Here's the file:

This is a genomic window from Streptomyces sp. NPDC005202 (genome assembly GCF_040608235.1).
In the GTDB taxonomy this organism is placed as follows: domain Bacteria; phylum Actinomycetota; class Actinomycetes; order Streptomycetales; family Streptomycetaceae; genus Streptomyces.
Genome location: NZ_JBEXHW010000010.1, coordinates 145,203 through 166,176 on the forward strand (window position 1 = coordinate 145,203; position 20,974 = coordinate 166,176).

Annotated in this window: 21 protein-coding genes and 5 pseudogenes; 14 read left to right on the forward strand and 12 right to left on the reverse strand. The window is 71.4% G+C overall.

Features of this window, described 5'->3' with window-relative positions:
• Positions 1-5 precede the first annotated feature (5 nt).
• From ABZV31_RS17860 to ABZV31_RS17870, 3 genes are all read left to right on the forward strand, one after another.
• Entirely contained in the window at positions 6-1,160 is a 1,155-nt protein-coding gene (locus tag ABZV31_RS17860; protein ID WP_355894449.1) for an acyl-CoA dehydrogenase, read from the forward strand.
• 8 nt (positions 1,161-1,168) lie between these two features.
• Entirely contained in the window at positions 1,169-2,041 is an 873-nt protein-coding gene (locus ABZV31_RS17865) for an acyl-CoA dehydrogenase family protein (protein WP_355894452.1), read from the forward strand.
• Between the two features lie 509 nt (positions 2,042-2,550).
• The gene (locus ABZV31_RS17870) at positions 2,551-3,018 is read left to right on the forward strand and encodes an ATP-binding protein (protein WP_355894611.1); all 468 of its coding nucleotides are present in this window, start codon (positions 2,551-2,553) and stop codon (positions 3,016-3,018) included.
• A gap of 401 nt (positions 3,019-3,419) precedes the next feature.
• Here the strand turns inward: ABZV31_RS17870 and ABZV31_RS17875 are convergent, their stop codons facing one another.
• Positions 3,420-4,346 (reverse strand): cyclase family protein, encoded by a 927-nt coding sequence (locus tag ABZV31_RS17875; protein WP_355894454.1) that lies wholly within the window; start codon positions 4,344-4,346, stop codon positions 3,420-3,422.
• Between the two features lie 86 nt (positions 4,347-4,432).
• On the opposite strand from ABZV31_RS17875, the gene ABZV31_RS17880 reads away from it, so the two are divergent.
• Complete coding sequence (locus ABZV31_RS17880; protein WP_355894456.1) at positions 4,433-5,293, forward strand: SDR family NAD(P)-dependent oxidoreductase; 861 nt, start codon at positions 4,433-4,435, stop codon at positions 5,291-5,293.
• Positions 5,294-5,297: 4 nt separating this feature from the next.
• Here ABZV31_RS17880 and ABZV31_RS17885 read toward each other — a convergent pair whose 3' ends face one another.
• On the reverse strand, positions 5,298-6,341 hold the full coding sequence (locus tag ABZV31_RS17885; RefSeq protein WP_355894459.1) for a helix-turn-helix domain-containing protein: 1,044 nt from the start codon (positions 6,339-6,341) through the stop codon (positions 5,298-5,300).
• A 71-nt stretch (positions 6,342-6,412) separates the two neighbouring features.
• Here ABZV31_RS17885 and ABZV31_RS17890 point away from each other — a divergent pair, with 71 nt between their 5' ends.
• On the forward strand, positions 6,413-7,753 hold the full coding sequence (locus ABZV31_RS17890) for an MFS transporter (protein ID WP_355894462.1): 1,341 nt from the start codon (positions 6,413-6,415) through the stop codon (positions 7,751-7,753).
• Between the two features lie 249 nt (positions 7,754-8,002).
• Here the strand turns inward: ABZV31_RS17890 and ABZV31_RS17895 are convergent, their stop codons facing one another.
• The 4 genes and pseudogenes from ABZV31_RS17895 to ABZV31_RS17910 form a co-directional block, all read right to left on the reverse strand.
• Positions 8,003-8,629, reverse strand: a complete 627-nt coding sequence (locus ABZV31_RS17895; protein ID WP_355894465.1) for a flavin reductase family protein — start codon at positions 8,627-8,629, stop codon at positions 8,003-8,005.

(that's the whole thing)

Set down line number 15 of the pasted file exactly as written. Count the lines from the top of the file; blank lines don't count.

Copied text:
• Positions 3,420-4,346 (reverse strand): cyclase family protein, encoded by a 927-nt coding sequence (locus tag ABZV31_RS17875; protein WP_355894454.1) that lies wholly within the window; start codon positions 4,344-4,346, stop codon positions 3,420-3,422.